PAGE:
The US Supreme Court is slated to hear a case Wednesday that will test the reach of privacy protections against the IRS’s power to demand bank account records without ever notifying account holders.
The question for the court in the case, Polselli v. IRS, is whether the Internal Revenue Service has to tell account holders it has demanded those records when trying to collect on someone else’s taxes. Taxpayer rights groups and business advocates have urged the justices to rein in the agency, while the IRS has said it is using a power Congress granted.
Typically, the agency’s next step after getting those records would be to levy the account to collect the liabilities, said Frank Agostino, a former IRS attorney and Justice Department criminal tax prosecutor who now specializes in tax law at Agostino & Associates PC.
“It is devastating, the power that the government has to just take the money first and ask questions later,” he said. At that point,"the government has your money and you have to bring a lawsuit for a wrongful levy saying, ‘They’ve taken my money, not the taxpayer’s money.’”
The law says the government doesn’t have to give notice if its goal is to help collect on a tax assessment “against the person with respect to whose liability the summons is issued.” Federal appeals courts have been divided over how to interpret that exception to the notice requirement under tax code Section 7609(c)(2)(D)(i).
The exception applies even when the sought-after records don’t belong to the taxpayer who owes money, according to the IRS. The account holders in the case—the wife of the taxpayer facing liabilities and two law firms—contend the exception only applies when the delinquent taxpayer has a legal interest in the targeted bank account.
Challenges for IRS
Delinquent taxpayers “often control mazes of shell entities,” and so a requirement to give advance notice and litigate third-party summonses “would give taxpayers and their affiliates a sizeable ‘head start in hiding assets,’” the IRS said in its principal high court brief. Congress created the notice requirement for summonses in tax liability investigations, not in post-assessment collection efforts, it said.
Eric Hylton, who previously led both the IRS’s Small Business/Self-Employed Division and IRS Criminal Investigation International Operations, agreed with that concern, describing a photo he once shared with staff of a sign he saw in Singapore advertising the ability to move money around the world in seconds.
“The challenge that the IRS has to face as it pursues, whether it’s from a criminal perspective, whether it’s from a civil perspective,” he said, is “how they will actually be able to legally obtain the funds that a taxpayer owes.” Hylton is now national director of compliance for alliantgroup.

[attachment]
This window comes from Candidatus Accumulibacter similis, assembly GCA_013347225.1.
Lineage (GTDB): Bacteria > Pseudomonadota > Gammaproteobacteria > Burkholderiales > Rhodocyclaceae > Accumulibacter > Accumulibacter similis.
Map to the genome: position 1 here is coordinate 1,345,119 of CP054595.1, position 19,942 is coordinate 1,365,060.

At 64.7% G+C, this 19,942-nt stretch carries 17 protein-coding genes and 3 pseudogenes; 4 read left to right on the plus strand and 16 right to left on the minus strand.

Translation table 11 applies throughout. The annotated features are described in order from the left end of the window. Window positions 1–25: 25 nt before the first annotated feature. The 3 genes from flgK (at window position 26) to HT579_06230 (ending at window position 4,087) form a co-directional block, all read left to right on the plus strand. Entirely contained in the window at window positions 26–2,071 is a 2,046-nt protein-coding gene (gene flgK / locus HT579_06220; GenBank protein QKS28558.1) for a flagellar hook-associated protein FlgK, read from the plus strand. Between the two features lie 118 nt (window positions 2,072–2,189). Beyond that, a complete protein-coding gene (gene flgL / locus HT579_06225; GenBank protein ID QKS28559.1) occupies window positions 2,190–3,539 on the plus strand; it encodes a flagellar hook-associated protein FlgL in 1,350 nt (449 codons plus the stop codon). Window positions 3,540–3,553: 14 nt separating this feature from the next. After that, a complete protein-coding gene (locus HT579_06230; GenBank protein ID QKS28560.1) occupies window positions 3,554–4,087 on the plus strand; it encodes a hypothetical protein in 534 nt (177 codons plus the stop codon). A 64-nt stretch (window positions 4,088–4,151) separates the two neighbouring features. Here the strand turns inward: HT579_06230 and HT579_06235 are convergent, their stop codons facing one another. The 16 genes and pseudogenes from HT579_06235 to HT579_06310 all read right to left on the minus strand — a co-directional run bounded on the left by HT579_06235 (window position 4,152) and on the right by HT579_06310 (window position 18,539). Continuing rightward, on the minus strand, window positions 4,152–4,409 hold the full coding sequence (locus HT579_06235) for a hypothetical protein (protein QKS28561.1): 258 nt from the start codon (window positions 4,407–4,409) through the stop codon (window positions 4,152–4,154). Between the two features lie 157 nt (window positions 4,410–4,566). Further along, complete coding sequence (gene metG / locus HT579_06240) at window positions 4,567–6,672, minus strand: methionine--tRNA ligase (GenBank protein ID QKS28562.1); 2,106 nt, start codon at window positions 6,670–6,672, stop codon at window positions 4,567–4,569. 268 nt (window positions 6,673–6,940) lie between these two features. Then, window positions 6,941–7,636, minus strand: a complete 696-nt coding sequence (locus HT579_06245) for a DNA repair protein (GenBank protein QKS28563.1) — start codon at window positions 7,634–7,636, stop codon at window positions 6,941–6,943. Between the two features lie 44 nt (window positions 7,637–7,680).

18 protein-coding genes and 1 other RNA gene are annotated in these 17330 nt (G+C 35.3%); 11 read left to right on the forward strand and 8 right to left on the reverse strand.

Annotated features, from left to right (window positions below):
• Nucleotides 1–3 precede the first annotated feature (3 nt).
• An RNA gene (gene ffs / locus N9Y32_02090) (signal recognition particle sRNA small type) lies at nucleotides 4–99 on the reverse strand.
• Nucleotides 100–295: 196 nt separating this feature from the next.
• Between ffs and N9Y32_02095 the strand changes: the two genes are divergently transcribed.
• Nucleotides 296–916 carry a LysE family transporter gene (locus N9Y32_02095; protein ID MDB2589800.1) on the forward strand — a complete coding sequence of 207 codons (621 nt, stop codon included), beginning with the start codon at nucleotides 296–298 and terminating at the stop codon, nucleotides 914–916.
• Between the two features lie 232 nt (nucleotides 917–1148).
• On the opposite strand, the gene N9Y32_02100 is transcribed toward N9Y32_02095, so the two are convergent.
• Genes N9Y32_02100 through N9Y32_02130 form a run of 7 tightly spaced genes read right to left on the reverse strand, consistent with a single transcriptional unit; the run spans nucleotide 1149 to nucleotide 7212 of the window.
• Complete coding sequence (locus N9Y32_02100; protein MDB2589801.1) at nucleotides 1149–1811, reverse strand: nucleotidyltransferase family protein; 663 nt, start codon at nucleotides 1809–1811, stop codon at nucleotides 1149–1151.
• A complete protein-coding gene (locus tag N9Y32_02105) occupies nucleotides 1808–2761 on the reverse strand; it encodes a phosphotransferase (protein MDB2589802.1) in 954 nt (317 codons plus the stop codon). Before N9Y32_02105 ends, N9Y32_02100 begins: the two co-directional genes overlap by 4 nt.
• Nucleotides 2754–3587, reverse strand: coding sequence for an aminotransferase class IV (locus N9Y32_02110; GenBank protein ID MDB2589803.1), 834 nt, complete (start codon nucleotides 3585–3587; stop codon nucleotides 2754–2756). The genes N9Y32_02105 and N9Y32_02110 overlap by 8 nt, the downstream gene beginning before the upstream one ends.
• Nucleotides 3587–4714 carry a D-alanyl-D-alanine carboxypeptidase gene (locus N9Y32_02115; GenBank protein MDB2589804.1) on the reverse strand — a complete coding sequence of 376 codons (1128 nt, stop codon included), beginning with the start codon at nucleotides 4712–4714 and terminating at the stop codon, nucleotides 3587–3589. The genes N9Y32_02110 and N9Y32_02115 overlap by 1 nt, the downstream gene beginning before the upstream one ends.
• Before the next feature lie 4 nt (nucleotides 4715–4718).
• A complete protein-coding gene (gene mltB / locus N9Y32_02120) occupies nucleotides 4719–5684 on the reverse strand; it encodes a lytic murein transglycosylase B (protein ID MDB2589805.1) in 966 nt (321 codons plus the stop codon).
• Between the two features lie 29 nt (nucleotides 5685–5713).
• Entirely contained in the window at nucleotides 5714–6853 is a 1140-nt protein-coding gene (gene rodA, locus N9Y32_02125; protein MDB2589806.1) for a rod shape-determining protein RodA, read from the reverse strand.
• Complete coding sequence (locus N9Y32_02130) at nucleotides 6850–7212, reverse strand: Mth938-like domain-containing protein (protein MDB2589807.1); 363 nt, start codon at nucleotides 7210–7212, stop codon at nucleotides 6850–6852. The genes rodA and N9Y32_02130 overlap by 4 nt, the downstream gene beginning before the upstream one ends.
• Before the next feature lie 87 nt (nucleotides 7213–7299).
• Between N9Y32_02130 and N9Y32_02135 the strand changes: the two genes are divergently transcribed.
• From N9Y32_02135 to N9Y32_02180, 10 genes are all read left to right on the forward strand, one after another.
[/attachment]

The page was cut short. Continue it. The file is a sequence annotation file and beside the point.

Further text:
Requiring the IRS to give notice for tax collection-related summonses also “just adds another level of procedural hurdle” for the agency, according to Barbara Kaplan, a former IRS trial attorney who now co-chairs Greenberg Traurig LLP’s Global Tax Practice. “Giving notice is not terribly difficult, you know, you just send the notice,” but it opens the door for the account holder to contest the summons, Kaplan said.
Reading the Tea Leaves
The account holders in the case—Hanna Karcho Polselli, the Detroit tax law firm Abraham & Rose PLC, and Jerry R. Abraham PC—argued in their brief that the IRS’s position is “anathema” to Congress’s desire to address serious privacy concerns through the notice requirement. If the government prevails, delinquent taxpayers would have more privacy rights before a tax assessment than innocent parties have after one, they said.
“The problem isn’t just that the government’s rule is un-American or that the IRS fancies itself the NSA,” they said in their brief, likening the tax collection methods to the National Security Agency’s means of collecting intelligence. “The problem is that statutory text, structure, purpose, history, and policy all show that the IRS is overreaching.”
There’s a good chance the case comes out in favor of the account holders given a trend in the last few years of the IRS losing at the high court “when it has expansive views of its enforcement powers,” said Tyler Martinez, a taxpayer defense litigator at the National Taxpayers Union Foundation who co-authored a brief in the case supporting account holders.
Martinez noted the court’s 2021 CIC Services, LLC v. IRS decision to greenlight a taxpayer challenge against an IRS reporting requirement and the court’s Feb. 28 ruling in Bittner v. United States that the IRS was over-penalizing foreign bank account holders for reporting failures.
Hylton countered that the circumstances in the case would weigh in favor of the IRS: The taxpayer paid about $290,000 toward more than $2 million in tax liabilities from an account belonging to Dolce Hotel Management LLC, rather than from his own account. That led an IRS revenue officer to believe the taxpayer was using entities to shield assets from collection.
“It is unusual, and it gives the appearance that this is what this individual was planning to do,” Hylton said.
Kaplan said the case could go either way because the language of the notice requirement exception is “somewhat confusing when you’re applying it to this kind of context.”
“Both sides have teed up their arguments, and we’ll just have to see,” she said.
The IRS declined to comment. The Justice Department didn’t respond to a request for comment. Shay Dvoretzky of Skadden, Arps, Slate, Meagher & Flom LLP, who represents the account holders, also didn’t respond to a request for comment.
The case is Polselli v. IRS, U.S., No. 21-1599, Oral arguments slated for 3/29/23.
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